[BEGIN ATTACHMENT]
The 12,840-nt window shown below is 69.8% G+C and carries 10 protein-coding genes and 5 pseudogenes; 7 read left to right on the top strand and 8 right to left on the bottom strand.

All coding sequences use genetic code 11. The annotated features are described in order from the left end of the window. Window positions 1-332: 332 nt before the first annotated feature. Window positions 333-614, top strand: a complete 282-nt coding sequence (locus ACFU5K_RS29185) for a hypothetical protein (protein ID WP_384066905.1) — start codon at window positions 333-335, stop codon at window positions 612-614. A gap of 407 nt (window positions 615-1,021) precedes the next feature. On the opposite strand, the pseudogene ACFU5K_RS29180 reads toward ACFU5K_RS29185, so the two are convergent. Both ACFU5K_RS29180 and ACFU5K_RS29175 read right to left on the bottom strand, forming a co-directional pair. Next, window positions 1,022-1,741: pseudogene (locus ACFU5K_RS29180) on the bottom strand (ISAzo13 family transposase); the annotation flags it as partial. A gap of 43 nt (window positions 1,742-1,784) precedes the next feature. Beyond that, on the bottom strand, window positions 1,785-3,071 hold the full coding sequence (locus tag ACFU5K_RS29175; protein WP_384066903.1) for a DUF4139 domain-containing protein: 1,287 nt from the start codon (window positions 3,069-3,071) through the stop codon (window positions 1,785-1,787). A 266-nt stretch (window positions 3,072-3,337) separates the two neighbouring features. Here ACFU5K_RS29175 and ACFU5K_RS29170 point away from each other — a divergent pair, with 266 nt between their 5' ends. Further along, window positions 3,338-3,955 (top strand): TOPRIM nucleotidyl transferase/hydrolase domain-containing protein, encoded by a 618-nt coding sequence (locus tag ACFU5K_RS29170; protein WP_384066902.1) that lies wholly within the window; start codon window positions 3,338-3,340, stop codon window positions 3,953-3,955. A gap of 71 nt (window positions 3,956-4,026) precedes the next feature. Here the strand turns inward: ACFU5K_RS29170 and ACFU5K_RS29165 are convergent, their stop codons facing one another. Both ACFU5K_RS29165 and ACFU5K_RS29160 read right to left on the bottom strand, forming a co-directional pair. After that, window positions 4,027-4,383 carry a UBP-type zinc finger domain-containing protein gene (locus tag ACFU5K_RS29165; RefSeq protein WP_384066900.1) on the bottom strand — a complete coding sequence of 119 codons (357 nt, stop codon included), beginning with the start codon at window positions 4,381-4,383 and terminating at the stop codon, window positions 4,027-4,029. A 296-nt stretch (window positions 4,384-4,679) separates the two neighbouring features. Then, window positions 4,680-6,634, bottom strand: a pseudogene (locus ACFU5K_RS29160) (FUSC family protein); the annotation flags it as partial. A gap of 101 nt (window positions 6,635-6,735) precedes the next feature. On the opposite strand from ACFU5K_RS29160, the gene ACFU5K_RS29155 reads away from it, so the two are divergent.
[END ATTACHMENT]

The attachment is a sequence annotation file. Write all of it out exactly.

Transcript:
The 12,840-nt window shown below is 69.8% G+C and carries 10 protein-coding genes and 5 pseudogenes; 7 read left to right on the top strand and 8 right to left on the bottom strand.

All coding sequences use genetic code 11. The annotated features are described in order from the left end of the window. Window positions 1-332: 332 nt before the first annotated feature. Window positions 333-614, top strand: a complete 282-nt coding sequence (locus ACFU5K_RS29185) for a hypothetical protein (protein ID WP_384066905.1) — start codon at window positions 333-335, stop codon at window positions 612-614. A gap of 407 nt (window positions 615-1,021) precedes the next feature. On the opposite strand, the pseudogene ACFU5K_RS29180 reads toward ACFU5K_RS29185, so the two are convergent. Both ACFU5K_RS29180 and ACFU5K_RS29175 read right to left on the bottom strand, forming a co-directional pair. Next, window positions 1,022-1,741: pseudogene (locus ACFU5K_RS29180) on the bottom strand (ISAzo13 family transposase); the annotation flags it as partial. A gap of 43 nt (window positions 1,742-1,784) precedes the next feature. Beyond that, on the bottom strand, window positions 1,785-3,071 hold the full coding sequence (locus tag ACFU5K_RS29175; protein WP_384066903.1) for a DUF4139 domain-containing protein: 1,287 nt from the start codon (window positions 3,069-3,071) through the stop codon (window positions 1,785-1,787). A 266-nt stretch (window positions 3,072-3,337) separates the two neighbouring features. Here ACFU5K_RS29175 and ACFU5K_RS29170 point away from each other — a divergent pair, with 266 nt between their 5' ends. Further along, window positions 3,338-3,955 (top strand): TOPRIM nucleotidyl transferase/hydrolase domain-containing protein, encoded by a 618-nt coding sequence (locus tag ACFU5K_RS29170; protein WP_384066902.1) that lies wholly within the window; start codon window positions 3,338-3,340, stop codon window positions 3,953-3,955. A gap of 71 nt (window positions 3,956-4,026) precedes the next feature. Here the strand turns inward: ACFU5K_RS29170 and ACFU5K_RS29165 are convergent, their stop codons facing one another. Both ACFU5K_RS29165 and ACFU5K_RS29160 read right to left on the bottom strand, forming a co-directional pair. After that, window positions 4,027-4,383 carry a UBP-type zinc finger domain-containing protein gene (locus tag ACFU5K_RS29165; RefSeq protein WP_384066900.1) on the bottom strand — a complete coding sequence of 119 codons (357 nt, stop codon included), beginning with the start codon at window positions 4,381-4,383 and terminating at the stop codon, window positions 4,027-4,029. A 296-nt stretch (window positions 4,384-4,679) separates the two neighbouring features. Then, window positions 4,680-6,634, bottom strand: a pseudogene (locus ACFU5K_RS29160) (FUSC family protein); the annotation flags it as partial. A gap of 101 nt (window positions 6,635-6,735) precedes the next feature. On the opposite strand from ACFU5K_RS29160, the gene ACFU5K_RS29155 reads away from it, so the two are divergent.